Everyone in Australia knows that they found the Sydney in April this year. HMAS Sydney and all her crew were lost in 1941 when she engaged with a German ship HSK Kormoran. And because it was not known exactly where she went down it has been the subject of conjecture since then. Last year we visited the beautiful memorial in Geraldton, Western Australia. It is full of symbolism and very moving. The Silver Gulls, one for each sailor lost, fly over the dome.

My friend Lois' father was one of the sailors listed on the memorial wall, and because she has never been able to visit the memorial herself I took a photo of the section of the wall with his name on it for her. I was pleased with the effect of the mirrored black marble reflecting the memorial behind the names.

This year Lois has been diagnosed with cancer and for five months has been undergoing the chemotherapy. She hasn't been able to fully celebrate and enjoy the finding of the Sydney as she would have if she was well, but it has certainly been an event that has brought some closure to the families of the sailors.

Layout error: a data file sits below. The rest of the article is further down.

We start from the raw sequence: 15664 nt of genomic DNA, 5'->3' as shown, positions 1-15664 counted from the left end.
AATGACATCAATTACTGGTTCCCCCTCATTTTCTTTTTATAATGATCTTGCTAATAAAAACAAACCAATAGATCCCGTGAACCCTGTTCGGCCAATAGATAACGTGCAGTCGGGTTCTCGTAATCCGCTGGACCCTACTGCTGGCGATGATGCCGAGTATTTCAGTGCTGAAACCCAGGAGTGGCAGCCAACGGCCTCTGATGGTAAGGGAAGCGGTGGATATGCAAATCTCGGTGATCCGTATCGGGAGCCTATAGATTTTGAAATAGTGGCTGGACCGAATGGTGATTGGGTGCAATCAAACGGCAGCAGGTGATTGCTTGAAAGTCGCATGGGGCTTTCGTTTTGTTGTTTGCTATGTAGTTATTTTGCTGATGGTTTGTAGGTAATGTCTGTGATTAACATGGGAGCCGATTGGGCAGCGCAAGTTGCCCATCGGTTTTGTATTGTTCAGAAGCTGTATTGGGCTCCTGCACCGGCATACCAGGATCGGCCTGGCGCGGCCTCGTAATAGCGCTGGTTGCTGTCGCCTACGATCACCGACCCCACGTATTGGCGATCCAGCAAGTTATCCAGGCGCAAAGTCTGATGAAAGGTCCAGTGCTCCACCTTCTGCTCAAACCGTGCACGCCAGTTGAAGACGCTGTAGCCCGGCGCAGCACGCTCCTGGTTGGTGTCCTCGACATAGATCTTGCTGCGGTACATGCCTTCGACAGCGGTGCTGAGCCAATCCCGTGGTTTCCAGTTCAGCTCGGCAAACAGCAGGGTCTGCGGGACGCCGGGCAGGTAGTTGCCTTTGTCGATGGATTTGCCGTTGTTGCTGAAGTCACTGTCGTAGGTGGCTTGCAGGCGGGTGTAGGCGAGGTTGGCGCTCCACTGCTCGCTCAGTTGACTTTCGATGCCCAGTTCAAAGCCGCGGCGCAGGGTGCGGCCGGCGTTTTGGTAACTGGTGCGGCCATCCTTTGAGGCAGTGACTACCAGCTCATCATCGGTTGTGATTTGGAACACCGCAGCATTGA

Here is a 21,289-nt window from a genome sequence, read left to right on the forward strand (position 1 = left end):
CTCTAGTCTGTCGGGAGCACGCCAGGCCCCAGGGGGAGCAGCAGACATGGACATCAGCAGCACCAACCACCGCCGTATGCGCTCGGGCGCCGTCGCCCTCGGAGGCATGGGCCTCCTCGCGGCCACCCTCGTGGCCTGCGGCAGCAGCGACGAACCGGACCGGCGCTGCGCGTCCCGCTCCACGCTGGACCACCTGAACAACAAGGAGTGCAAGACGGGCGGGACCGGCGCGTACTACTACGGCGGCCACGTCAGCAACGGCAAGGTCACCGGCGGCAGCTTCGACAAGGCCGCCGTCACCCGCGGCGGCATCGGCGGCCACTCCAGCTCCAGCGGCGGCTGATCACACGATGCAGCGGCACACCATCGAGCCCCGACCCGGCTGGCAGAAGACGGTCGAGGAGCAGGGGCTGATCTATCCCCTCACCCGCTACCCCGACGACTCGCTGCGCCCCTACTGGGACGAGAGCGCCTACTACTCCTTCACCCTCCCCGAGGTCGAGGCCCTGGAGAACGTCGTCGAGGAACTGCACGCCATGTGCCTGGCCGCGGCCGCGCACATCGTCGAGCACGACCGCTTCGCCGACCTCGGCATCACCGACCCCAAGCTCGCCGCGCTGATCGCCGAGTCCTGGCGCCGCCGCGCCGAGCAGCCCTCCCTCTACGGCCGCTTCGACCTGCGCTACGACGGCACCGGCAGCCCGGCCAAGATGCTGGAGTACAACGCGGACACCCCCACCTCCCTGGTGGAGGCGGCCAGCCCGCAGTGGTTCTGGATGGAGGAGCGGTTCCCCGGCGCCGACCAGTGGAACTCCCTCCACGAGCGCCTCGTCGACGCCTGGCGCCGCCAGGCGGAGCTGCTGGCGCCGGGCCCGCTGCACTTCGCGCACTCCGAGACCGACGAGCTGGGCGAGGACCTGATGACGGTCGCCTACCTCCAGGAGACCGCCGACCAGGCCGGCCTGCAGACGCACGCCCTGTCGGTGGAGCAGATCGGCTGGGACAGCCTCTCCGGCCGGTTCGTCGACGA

With all of this in mind I decided to make her a small quilt with a Sydney theme. I used one of my photos (above) as a pattern, and embroidered her father's name on the bottom.

Monday, 5 May 2008

A good spot to put down roots

After the fire the stony ground was bare, even twelve months later, on Buckshot Track in the Brisbane Ranges. There is almost no soil between the buckshot - small ironstone gravel - and after a long and hot summer it's very dry and exposed. But this little seedling has found a haven. It's growing in the shelter and small amount of humus in the burnt lepidosperma clump and looks like it may survive to grow into a tree. It's a Black Wattle Acacia mearnsii.

Wattle growing in lepidosperma

Sunday, 4 May 2008

Gall perhaps?

Something has been and gone. The 'chimneys' on the leaves of my Yellow Gum appear to be empty. They are very hard and firmly attached. Some sort of gall perhaps? I'd love to know. The leaf on the second photo has a scale as well but I'm guessing that it would be a different species to the creature that made the galls.